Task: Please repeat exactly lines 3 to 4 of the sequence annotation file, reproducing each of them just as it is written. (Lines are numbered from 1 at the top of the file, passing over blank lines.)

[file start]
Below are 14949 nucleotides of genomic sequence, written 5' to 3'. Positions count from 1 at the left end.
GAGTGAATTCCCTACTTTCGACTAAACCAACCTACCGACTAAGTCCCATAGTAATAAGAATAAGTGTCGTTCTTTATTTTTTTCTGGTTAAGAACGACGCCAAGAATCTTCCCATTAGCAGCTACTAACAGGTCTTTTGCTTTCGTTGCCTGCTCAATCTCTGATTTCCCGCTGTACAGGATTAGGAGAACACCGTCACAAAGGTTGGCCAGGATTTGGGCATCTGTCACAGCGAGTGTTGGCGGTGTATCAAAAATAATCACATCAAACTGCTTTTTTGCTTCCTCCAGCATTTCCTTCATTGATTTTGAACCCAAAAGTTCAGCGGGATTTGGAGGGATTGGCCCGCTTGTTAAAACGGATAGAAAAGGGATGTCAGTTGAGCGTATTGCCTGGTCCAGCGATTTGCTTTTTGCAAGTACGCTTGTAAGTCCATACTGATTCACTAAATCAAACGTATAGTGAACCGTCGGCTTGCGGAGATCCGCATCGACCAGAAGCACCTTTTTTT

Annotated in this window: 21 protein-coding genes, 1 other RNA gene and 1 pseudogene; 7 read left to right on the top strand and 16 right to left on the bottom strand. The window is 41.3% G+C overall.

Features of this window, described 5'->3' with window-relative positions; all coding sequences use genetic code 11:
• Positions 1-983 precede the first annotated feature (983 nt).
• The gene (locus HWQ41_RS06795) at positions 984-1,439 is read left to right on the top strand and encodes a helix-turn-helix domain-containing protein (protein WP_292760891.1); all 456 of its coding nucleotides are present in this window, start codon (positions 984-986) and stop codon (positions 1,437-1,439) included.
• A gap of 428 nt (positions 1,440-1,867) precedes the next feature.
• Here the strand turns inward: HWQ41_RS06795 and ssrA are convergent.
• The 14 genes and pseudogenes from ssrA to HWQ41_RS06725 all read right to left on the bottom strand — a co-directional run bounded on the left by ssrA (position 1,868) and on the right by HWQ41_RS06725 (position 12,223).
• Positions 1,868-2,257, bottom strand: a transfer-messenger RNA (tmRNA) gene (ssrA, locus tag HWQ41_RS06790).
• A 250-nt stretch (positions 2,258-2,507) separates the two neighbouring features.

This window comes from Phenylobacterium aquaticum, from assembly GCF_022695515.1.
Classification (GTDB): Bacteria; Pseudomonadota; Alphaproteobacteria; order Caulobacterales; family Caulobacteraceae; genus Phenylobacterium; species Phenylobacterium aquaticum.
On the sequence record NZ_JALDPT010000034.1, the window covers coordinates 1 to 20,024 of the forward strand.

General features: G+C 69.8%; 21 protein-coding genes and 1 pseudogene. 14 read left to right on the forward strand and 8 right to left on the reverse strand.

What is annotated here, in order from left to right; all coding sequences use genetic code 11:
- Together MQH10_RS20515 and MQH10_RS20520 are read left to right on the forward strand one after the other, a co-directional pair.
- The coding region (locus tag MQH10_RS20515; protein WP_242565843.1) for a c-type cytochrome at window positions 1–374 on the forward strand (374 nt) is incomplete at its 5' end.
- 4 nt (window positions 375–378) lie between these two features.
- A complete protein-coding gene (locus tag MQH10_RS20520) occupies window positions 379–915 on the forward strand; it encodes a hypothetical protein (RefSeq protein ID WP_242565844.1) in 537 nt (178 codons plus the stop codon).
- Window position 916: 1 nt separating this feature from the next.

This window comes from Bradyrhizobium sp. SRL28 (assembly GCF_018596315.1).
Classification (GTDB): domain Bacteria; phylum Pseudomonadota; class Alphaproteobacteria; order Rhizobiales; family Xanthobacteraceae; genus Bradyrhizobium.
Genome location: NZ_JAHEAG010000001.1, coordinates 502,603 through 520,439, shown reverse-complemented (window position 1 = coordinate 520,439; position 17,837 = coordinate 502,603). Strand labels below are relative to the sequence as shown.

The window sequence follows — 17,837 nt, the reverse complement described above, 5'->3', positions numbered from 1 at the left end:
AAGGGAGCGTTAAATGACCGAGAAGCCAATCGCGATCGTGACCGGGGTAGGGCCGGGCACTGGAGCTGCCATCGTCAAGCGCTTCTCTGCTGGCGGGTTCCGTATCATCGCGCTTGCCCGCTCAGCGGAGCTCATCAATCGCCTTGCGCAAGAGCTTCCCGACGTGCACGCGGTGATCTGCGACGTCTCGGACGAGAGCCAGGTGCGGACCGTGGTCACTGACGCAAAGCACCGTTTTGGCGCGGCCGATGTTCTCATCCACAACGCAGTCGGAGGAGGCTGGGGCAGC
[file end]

Annotated in this window: 21 protein-coding genes, 1 other RNA gene and 1 pseudogene; 7 read left to right on the top strand and 16 right to left on the bottom strand. The window is 41.3% G+C overall.

Features of this window, described 5'->3' with window-relative positions; all coding sequences use genetic code 11: